1996 Ford Explorer leaning wheel

Tiny
NEMOTHABLAK
  • MEMBER
  • 1996 FORD EXPLORER
Suspension problem
1996 Ford Explorer 6 cyl Four Wheel Drive Automatic

i have a 1996 ford explorer that i accidentally drove off a small ledge. The front passenger wheel and tire are good, but the driver side's wheel is leaning in. I had to drive i home going 10mph, which wasnt very cool. on the way home, looking at the tire, i could see the lower part of the wheel and tire, but the top was completely leaned inwards, and it was making a screeching noise (sounded like i was drifting). When i got home, i took the tire off the front driver side. I noticed that the sway bar link was completely broken, the outer tie rod joint popped out from its socket, and the inner tie rod was bent in the shape of a "J".... it took me a while, but i replaced the sway bar link, inner tie rod, and the outer tie rod, but something seemed to be wrong. the front wheel is not leaning inwards as it was earlier, but it was still leaning. i dont seem to know whats wrong with it. would you please help me out with this problem??


http://www.2carpros.com/forum/automotive_pictures/572639_22_1.jpg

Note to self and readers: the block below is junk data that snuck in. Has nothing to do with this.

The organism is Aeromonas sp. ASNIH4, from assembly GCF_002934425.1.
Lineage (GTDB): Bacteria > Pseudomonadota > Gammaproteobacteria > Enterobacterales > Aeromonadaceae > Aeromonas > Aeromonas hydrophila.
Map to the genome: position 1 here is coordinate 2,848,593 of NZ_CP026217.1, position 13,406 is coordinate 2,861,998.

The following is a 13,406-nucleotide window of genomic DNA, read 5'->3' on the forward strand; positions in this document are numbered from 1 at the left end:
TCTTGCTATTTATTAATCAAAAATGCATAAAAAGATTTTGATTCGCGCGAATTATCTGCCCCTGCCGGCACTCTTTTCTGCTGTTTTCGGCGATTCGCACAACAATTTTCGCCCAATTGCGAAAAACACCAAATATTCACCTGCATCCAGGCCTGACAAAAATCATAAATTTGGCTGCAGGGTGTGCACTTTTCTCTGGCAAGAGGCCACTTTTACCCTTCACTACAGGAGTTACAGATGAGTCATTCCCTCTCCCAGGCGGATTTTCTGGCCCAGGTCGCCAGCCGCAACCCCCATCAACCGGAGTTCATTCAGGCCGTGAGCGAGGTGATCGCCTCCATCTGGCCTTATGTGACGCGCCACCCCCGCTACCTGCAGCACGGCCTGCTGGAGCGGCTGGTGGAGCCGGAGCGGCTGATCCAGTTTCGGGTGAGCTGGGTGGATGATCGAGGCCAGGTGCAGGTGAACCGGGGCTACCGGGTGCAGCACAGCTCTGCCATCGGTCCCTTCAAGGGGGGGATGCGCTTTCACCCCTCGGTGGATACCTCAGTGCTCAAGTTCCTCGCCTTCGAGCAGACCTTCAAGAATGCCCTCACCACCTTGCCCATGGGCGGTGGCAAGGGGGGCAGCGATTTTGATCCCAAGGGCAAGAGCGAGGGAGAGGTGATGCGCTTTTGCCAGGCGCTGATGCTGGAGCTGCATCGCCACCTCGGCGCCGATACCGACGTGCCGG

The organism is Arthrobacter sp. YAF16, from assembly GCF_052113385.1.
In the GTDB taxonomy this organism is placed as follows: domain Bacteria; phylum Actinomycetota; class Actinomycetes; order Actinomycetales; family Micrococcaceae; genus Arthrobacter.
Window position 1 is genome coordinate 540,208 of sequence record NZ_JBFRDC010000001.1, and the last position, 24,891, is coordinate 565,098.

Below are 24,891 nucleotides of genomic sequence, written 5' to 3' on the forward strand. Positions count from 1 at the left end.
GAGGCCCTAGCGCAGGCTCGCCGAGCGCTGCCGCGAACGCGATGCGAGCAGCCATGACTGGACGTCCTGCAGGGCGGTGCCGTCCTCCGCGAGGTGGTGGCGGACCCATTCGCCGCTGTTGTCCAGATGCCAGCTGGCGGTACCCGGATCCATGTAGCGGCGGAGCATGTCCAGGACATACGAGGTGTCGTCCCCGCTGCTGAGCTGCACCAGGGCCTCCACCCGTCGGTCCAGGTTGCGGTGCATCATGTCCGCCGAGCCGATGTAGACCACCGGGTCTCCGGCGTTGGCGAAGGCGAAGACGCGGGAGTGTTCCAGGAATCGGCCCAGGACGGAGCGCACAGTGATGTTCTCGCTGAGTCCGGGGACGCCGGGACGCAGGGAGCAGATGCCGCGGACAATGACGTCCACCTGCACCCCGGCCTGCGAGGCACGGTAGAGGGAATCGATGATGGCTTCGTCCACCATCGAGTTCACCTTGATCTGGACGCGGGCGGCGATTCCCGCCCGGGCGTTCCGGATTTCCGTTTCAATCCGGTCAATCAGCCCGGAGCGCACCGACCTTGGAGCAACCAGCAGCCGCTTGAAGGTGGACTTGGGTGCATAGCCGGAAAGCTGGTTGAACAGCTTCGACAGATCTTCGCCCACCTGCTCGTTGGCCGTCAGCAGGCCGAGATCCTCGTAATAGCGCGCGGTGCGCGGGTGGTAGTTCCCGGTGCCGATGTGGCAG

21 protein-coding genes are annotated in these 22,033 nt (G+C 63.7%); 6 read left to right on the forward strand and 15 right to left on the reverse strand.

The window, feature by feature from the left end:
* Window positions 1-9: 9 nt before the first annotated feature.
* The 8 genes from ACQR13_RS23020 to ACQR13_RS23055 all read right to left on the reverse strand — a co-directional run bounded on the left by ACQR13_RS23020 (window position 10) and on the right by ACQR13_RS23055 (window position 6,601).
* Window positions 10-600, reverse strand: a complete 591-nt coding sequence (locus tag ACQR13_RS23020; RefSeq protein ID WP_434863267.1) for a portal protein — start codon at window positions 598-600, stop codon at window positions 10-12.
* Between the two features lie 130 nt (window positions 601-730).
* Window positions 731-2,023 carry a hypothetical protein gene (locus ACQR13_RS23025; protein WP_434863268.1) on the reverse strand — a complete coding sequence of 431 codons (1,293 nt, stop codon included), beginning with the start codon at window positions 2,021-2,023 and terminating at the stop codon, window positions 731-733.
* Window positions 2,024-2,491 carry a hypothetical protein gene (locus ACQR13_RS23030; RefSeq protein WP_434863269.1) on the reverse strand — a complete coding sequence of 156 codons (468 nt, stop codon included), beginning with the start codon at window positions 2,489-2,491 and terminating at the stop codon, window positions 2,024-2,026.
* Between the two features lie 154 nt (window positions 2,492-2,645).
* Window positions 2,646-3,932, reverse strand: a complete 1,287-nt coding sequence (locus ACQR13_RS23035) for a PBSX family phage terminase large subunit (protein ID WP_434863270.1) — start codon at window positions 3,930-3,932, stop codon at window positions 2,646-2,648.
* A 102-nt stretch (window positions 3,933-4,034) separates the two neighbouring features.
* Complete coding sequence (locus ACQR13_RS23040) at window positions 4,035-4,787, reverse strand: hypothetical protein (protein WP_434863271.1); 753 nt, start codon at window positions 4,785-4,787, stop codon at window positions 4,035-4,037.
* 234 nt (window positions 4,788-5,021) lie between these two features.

http://www.2carpros.com/forum/automotive_pictures/572639_11_1.jpg

Do you
have the same problem?
Yes
No
Monday, September 13th, 2010 AT 10:12 PM

3 Replies

Tiny
JACOBANDNICKOLAS
  • EXPERT
Have the alignment checked and ball joints.
Was this
answer
helpful?
Yes
No
Tuesday, September 14th, 2010 AT 6:35 AM
Tiny
THOMAS ILLYES
  • MEMBER
My 1995 ford explorer its been leaning towards the inside of the truck to I done an change a lot of stuff far as upper and lower ball joint upper control arm an weal baring on front driver side weal an its still leaning towards the inside of the truck to I dnt no wat it could be
Was this
answer
helpful?
Yes
No
Tuesday, March 21st, 2017 AT 12:47 AM
Tiny
CARADIODOC
  • EXPERT
You need to start a new question, and please list the engine size, mileage, transmission type, and two or four-wheel-drive. This question is over six years old and was a conversation between just two people. None of the other experts are going to see your addition or have a chance to reply. That doesn't help you.

The best place to start is with an inspection at a tire and alignment shop. The people there can identify the causes of noises, vibrations, bad tire wear, and other steering and suspension problems. Ford products especially have way more than their share of suspension parts that wear and separate, leading to loss of control and crashes, so you don't want to ignore noises and anything that causes a change in the alignment.

If you didn't hit anything, the best suspects are worn ball joints, worn control arm bushings, or a slipped alignment adjustment.
Was this
answer
helpful?
Yes
No
Tuesday, March 21st, 2017 AT 5:34 PM

Please login or register to post a reply.

Recommended Guides